It’s not actually that hard to automate browser testing! Let’s dive in. We won’t use any obscure or (relatively speaking) bleeding-edge technologies here; just the basics. We’re trying to strip out all the fancy names and get to a nice, minimal, testing setup.
The first question to answer is this: what do we use to test with? You’ve probably heard of Capybara, QUnit, Jasmine, Mocha, Karma, Protractor, WebDriver, Selenium, etc., but which does what? Let’s sort it out.
Regular old JS, do-it-all testing.
Candidates: QUnit, Jasmine, Mocha
If you want to assert that 2+2 is 4 using your fancy new addition framework, these are the usual suspects. QUnit is very old but tried-and-true (jQuery uses it); Jasmine is newer; and Mocha is the newest. From what I’ve heard Mocha has better asynchronous support than Jasmine, so when in doubt, I just use that.
Make the browser work automatically
What they’re good for: Automating web browsing
Yes, Virginia, there is only one actual browser automator, and that’s Selenium! I spent years (well, hours) googling this before I realized what was going on.
WebdriverJS (update: now WebdriverIO, thank goodness), WebDriverJS (I wish I was joking), Nightwatch.js
*Update: WebdriverJS is now WebdriverIO (still lower-case D). Its main claim to fame is requiring slightly less typing. Should you use it?
It’s not by the Selenium people as far as I know, but it’s been around for a while so I’d feel safe using it.
Cooking it up
Now that we’ve got that sorted out, our path is pretty simple, and we’ll need all three. What we’ll do is:
- Start Selenium in the background; it can automatically spin up Firefox, IE, and Chrome windows on its own like magic.
- Install WebDriverJS so we can talk to Selenium (https://code.google.com/p/selenium/wiki/WebDriverJs)
- Create tests in Mocha that use the WebDriverJS library to automate the browser.
Here we get the best of every world. Selenium, a well tested browser automator, handles making Firefox do spooky automatic clicking. We use the official WebDriverJS to talk to Selenium, and we put our tests, just like any other test, in a standard Mocha example – no need to have some separate, slightly-different-syntax not-invented-here framework just to do our E2E testing.
While I could write a tutorial that would rapidly go out of date, I think it would be better to just link to the latest up to date tutorials and make some notes.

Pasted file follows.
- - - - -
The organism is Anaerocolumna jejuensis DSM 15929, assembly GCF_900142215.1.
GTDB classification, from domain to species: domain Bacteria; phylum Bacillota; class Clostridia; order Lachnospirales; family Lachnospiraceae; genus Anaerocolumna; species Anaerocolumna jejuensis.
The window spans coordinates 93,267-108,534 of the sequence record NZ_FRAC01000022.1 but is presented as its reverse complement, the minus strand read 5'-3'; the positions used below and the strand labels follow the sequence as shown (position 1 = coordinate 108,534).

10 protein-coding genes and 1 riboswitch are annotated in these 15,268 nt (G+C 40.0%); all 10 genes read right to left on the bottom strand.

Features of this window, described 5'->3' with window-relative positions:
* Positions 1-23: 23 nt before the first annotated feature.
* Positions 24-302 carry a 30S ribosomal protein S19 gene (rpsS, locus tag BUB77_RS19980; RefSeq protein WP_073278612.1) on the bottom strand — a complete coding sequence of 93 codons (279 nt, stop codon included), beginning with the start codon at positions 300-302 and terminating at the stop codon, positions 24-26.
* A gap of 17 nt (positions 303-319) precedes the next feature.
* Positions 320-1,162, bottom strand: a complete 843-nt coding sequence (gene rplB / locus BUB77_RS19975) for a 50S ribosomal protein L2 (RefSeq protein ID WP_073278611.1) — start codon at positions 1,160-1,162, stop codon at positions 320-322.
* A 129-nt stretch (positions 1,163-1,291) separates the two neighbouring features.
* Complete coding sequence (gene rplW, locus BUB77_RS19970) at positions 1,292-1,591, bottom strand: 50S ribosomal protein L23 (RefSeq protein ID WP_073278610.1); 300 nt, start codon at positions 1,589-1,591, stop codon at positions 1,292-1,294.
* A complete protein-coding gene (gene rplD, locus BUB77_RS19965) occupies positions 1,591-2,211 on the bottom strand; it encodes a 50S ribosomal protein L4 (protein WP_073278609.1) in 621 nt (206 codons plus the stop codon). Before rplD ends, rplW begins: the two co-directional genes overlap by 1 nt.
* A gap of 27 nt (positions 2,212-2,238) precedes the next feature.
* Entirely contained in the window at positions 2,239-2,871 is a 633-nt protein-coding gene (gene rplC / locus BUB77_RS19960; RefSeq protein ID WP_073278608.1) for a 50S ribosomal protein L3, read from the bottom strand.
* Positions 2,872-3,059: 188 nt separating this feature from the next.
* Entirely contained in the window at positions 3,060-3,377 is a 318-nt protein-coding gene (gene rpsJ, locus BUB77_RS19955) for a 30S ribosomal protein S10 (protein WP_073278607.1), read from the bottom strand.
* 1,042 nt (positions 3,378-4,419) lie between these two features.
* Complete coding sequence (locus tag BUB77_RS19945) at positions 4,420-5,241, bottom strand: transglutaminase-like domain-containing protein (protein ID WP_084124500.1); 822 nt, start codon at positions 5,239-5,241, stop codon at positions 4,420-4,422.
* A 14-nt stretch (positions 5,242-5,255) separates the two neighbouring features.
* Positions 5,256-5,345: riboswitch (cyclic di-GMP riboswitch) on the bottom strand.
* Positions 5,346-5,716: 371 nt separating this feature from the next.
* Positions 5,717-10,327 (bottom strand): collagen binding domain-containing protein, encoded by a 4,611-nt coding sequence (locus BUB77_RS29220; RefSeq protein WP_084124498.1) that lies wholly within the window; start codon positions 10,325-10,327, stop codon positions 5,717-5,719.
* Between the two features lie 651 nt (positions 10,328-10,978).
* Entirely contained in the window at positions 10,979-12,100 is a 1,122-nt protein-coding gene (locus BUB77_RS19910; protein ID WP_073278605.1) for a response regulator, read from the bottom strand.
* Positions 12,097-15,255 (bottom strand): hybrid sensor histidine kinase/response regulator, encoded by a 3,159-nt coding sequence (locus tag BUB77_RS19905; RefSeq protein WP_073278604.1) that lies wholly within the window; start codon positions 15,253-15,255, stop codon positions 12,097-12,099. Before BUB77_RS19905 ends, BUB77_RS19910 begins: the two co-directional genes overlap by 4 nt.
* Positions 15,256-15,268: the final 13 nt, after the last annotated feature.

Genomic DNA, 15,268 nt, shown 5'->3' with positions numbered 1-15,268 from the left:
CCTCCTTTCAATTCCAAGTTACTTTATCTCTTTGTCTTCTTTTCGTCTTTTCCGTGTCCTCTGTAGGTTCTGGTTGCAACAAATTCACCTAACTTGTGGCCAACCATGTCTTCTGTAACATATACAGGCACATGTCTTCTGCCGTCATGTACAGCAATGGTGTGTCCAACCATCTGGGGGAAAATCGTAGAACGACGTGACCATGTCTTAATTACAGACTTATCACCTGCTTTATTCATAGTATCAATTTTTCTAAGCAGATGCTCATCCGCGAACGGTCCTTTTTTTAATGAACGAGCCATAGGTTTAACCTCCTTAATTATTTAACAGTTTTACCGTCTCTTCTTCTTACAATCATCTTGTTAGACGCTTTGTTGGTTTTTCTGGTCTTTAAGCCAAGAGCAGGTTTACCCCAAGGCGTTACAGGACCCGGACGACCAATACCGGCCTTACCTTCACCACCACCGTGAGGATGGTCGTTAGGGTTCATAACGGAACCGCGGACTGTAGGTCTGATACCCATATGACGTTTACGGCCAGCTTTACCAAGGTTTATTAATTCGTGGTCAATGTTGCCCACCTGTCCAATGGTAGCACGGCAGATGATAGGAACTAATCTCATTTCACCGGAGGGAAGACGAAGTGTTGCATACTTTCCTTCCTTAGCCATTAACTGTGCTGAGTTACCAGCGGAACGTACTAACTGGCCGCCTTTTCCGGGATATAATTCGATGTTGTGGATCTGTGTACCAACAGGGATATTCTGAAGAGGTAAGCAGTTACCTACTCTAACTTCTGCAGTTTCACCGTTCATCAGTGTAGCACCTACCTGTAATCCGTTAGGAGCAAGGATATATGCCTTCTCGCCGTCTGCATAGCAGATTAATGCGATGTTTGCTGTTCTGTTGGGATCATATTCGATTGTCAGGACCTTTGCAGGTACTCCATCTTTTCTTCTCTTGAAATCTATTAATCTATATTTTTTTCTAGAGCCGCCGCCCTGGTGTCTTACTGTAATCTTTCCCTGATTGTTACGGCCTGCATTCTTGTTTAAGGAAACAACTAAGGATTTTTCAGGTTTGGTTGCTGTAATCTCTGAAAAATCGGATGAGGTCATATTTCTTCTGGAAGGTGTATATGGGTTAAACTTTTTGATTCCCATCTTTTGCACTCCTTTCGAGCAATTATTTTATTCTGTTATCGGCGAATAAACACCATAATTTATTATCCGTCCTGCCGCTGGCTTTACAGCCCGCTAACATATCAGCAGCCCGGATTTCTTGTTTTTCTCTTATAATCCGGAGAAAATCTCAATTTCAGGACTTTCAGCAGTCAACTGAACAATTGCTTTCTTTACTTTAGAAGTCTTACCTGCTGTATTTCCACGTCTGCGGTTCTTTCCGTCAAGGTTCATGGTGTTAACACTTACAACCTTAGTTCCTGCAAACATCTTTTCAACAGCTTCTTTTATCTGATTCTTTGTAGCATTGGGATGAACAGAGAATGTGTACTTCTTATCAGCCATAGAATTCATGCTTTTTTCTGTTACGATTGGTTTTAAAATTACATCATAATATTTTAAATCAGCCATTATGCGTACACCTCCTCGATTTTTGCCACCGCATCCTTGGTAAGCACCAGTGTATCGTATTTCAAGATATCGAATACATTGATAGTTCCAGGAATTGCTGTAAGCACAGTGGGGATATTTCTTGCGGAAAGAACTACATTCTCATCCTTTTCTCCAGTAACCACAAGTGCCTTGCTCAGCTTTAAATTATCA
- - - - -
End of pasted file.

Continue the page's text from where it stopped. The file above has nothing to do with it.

Prerequisites: node, npm, java
- Start by installing Mocha and get the basic test running.
- Download the Selenium server.
- Install WebDriverJs (selenium-webdriver) so you can use Selenium in Node.
- Download and include the proper Selenium drivers for Firefox/IE/Chrome
- Run Selenium with Java, making sure to specify the drivers you downloaded in the previous step.
- Replace the basic test you wrote in Mocha with this one: https://code.google.com/p/selenium/wiki/WebDriverJs#Writing_Tests
- That’s it!
Some caveats I ran into:
- First, while mocha understands being installed locally and globally (npm install vs npm install -g), selenium-webdriver only understands being installed locally.
- Downloading the drivers for FF/IE/Chrome is a bit of a pain since the web links redirect to different places.
Other than that though, just use the standard instructions for Mocha/Selenium/WebDriverJs. No need to remember anything else from a random blog post (AKA, this one).
The only tricky part about autotesting your web browser is deciding what to use. Using Mocha + Selenium with WebDriverJS is a nice, commonly supported combination that’s minimal.
Adding things like Capybara, Nightwatch, and Protractor is nice, but frankly, you’ve got to install Selenium anyway, and you’re probably already using Mocha or something similar for your browser testing. All those new, fancy-name frameworks are doing is adding a bunch of syntactic sugar and extra dependencies. Alternatively, there are plenty of tutorials for setting this up, that require all sorts of caveats and weird tricks to remember. Who needs that?